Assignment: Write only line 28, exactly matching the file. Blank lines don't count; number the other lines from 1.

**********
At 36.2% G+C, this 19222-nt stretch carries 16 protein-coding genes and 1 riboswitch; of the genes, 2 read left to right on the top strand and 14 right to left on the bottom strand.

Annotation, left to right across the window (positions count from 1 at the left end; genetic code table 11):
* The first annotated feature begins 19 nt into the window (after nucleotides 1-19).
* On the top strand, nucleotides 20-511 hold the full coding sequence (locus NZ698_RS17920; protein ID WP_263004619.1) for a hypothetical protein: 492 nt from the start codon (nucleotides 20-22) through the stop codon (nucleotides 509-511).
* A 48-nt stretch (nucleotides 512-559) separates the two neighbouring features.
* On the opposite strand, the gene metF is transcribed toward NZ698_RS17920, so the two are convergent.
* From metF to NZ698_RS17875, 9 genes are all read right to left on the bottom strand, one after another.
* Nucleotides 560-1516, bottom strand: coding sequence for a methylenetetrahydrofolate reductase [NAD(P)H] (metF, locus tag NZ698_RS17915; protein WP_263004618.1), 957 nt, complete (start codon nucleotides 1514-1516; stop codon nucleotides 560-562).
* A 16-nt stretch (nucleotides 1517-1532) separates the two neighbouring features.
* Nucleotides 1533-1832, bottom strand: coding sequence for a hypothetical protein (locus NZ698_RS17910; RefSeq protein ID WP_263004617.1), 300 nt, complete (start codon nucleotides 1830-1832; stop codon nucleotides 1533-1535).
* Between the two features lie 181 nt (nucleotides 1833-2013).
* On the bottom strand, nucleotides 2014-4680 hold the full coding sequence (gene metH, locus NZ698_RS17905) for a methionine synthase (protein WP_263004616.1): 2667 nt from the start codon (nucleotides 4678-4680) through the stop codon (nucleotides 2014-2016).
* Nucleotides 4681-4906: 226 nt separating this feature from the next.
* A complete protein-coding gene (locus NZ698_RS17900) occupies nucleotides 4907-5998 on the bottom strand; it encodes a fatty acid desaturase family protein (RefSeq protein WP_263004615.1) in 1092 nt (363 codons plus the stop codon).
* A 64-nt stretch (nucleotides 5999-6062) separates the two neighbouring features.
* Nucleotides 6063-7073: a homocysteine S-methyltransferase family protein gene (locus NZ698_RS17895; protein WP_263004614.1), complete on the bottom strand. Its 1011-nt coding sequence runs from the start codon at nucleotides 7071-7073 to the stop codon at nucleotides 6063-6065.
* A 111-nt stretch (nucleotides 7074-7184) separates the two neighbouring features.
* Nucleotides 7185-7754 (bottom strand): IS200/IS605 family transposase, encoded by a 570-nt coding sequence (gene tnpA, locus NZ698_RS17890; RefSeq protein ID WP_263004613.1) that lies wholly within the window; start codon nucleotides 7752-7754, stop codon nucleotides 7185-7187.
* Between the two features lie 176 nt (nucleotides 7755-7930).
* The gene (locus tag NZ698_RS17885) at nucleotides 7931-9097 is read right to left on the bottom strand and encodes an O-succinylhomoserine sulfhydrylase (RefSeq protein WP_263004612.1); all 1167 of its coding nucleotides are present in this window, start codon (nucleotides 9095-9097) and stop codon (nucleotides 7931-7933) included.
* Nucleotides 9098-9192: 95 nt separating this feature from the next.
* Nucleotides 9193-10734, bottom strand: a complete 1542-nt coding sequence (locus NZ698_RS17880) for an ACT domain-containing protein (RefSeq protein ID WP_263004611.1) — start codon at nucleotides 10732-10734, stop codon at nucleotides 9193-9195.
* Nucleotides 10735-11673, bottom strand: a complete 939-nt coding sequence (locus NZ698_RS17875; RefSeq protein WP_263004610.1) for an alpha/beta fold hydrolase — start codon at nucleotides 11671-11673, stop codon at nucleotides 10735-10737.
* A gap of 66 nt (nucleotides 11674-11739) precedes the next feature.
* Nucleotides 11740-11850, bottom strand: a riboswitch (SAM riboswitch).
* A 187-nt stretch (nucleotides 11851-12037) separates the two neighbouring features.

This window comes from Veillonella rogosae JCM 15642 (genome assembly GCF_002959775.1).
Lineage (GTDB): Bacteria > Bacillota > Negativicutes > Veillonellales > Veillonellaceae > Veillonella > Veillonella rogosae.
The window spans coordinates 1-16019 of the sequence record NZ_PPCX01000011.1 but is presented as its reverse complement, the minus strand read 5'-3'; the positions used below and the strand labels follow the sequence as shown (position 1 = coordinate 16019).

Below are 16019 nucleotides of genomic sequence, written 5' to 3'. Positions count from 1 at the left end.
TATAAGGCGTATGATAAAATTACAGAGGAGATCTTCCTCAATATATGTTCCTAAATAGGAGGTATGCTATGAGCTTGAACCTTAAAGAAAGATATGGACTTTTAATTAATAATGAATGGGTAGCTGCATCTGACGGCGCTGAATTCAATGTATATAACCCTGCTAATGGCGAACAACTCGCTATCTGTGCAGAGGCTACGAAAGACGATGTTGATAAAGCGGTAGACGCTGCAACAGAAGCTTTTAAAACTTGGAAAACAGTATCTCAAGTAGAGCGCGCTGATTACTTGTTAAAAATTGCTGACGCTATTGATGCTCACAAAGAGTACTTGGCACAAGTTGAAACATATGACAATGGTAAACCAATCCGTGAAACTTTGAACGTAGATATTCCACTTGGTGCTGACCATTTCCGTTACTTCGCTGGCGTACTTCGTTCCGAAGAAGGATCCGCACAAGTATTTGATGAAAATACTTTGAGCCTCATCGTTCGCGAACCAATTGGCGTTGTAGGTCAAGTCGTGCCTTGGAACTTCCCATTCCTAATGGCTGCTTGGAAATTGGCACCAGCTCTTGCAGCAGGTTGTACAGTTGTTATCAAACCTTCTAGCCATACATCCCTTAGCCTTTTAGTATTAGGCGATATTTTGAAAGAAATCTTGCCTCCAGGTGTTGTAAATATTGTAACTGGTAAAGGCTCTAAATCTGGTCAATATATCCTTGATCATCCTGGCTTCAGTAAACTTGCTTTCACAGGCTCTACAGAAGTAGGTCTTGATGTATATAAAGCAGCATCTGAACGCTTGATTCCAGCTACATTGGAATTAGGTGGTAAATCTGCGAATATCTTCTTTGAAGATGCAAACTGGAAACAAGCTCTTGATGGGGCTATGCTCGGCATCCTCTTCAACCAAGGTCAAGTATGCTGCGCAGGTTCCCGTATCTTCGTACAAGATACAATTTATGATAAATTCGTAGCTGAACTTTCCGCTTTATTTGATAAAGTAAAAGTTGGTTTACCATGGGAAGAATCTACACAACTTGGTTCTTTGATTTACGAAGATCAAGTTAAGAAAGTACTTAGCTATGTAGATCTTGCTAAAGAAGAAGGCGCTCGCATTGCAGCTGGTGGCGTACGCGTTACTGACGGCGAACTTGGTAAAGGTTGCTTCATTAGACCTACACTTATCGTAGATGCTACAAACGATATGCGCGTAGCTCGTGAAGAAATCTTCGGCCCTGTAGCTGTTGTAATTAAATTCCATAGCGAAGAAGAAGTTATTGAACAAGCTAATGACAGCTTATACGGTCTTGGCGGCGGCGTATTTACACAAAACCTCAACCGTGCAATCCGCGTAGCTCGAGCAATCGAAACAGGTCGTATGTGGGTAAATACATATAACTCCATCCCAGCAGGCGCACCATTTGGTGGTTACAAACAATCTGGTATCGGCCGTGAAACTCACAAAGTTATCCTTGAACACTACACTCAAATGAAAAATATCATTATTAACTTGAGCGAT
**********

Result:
Lineage (GTDB): Bacteria > Bacillota > Negativicutes > Veillonellales > Veillonellaceae > Veillonella > Veillonella rogosae.